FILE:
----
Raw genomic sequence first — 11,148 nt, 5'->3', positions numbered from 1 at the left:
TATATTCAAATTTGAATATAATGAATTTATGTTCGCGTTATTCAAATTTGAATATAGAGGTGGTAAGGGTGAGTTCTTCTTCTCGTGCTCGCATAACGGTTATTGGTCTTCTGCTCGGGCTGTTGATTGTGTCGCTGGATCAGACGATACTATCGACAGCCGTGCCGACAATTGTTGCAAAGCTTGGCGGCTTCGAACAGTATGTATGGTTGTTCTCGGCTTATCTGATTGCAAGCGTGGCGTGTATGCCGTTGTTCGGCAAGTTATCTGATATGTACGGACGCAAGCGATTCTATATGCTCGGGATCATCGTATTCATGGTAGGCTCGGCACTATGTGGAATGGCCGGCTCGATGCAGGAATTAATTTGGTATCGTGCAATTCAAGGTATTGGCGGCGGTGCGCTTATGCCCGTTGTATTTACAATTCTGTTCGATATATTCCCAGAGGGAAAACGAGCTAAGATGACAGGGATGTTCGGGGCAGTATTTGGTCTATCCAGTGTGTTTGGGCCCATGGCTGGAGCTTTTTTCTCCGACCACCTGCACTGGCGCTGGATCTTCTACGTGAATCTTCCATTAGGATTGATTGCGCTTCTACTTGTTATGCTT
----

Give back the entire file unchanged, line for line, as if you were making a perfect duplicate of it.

Raw genomic sequence first — 11,148 nt, 5'->3', positions numbered from 1 at the left:
TATATTCAAATTTGAATATAATGAATTTATGTTCGCGTTATTCAAATTTGAATATAGAGGTGGTAAGGGTGAGTTCTTCTTCTCGTGCTCGCATAACGGTTATTGGTCTTCTGCTCGGGCTGTTGATTGTGTCGCTGGATCAGACGATACTATCGACAGCCGTGCCGACAATTGTTGCAAAGCTTGGCGGCTTCGAACAGTATGTATGGTTGTTCTCGGCTTATCTGATTGCAAGCGTGGCGTGTATGCCGTTGTTCGGCAAGTTATCTGATATGTACGGACGCAAGCGATTCTATATGCTCGGGATCATCGTATTCATGGTAGGCTCGGCACTATGTGGAATGGCCGGCTCGATGCAGGAATTAATTTGGTATCGTGCAATTCAAGGTATTGGCGGCGGTGCGCTTATGCCCGTTGTATTTACAATTCTGTTCGATATATTCCCAGAGGGAAAACGAGCTAAGATGACAGGGATGTTCGGGGCAGTATTTGGTCTATCCAGTGTGTTTGGGCCCATGGCTGGAGCTTTTTTCTCCGACCACCTGCACTGGCGCTGGATCTTCTACGTGAATCTTCCATTAGGATTGATTGCGCTTCTACTTGTTATGCTT